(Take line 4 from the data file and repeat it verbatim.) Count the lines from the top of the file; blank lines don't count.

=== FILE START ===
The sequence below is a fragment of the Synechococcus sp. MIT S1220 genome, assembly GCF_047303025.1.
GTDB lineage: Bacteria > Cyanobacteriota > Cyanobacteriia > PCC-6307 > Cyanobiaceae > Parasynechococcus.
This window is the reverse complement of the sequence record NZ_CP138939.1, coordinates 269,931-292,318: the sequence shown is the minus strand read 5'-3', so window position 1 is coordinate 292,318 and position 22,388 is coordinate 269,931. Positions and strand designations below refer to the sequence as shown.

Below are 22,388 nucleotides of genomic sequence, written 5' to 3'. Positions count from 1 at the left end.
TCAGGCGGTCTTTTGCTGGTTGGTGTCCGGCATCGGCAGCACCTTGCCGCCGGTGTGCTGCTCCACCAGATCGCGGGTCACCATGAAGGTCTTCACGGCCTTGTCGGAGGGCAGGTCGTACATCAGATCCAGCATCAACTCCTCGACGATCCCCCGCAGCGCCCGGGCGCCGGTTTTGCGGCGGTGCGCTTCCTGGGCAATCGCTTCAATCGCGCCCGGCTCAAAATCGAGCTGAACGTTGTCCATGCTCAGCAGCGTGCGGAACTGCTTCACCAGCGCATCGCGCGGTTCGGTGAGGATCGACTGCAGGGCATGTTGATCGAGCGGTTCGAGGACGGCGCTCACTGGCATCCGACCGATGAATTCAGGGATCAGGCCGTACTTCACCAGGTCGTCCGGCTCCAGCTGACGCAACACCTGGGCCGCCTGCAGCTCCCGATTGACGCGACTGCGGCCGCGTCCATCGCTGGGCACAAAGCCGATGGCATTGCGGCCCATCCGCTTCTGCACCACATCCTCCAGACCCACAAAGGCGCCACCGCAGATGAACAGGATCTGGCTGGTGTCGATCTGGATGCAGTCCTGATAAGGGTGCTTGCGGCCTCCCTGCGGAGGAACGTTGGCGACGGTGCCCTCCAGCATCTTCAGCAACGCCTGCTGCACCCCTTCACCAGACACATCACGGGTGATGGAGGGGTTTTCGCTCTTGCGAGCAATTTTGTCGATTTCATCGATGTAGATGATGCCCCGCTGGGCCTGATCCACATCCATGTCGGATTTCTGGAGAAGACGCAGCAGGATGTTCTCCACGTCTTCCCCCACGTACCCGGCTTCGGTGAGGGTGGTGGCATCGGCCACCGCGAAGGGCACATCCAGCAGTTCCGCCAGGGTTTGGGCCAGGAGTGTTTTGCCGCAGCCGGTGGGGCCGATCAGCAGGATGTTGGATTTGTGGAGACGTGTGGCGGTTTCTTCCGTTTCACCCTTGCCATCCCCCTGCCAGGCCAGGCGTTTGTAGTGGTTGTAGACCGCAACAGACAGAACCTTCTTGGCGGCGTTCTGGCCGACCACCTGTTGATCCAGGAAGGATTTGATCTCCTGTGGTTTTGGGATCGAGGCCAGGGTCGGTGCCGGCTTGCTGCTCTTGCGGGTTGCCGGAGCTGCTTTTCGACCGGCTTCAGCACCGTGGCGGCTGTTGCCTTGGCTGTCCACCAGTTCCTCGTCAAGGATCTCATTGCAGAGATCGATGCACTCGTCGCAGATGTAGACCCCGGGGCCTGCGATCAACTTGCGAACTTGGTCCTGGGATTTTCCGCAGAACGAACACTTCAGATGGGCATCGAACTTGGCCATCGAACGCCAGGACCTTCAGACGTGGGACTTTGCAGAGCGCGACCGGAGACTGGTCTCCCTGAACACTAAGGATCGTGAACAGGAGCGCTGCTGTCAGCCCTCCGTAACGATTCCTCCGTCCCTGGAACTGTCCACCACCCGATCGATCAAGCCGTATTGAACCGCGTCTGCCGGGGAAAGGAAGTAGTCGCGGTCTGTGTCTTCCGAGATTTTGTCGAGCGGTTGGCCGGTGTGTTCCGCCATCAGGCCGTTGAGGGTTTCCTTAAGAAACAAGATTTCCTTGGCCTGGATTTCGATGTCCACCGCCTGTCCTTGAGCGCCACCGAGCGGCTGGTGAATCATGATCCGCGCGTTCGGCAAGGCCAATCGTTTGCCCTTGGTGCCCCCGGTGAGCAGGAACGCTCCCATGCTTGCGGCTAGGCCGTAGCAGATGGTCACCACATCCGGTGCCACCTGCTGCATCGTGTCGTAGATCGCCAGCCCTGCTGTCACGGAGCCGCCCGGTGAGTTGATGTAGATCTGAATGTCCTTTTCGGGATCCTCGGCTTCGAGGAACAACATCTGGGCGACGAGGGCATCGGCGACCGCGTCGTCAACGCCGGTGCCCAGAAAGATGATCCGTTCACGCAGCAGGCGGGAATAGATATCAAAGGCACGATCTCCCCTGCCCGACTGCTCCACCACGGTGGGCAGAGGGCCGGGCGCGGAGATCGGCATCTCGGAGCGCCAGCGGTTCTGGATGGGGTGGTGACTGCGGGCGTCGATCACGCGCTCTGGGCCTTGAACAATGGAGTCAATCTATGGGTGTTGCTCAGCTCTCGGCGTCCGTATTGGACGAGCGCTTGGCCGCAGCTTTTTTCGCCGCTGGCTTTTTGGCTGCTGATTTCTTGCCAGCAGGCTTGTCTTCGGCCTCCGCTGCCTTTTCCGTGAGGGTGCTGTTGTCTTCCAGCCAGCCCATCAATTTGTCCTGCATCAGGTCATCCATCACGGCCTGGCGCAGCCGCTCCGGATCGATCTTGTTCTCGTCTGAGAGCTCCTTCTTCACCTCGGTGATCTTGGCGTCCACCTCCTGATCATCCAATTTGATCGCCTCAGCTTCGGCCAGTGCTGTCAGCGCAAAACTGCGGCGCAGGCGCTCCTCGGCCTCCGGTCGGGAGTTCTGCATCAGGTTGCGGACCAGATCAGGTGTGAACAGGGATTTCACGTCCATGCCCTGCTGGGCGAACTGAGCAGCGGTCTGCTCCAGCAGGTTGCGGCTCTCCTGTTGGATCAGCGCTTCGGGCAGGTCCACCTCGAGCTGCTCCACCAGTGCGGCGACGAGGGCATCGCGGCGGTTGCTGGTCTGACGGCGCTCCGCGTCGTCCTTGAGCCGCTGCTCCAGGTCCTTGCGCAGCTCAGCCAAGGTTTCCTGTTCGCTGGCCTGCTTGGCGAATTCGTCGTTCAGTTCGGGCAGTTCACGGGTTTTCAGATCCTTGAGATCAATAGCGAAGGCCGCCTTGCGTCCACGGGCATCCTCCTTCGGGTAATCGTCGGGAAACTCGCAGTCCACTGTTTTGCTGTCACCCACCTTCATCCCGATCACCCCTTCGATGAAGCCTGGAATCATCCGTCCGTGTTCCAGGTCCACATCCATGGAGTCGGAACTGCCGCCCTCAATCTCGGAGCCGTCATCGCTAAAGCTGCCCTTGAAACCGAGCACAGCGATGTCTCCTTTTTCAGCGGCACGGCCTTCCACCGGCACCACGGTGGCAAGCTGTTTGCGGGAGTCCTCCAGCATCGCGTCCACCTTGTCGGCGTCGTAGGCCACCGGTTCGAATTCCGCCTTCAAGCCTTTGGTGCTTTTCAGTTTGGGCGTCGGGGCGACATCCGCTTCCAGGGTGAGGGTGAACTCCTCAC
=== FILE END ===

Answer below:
Below are 22,388 nucleotides of genomic sequence, written 5' to 3'. Positions count from 1 at the left end.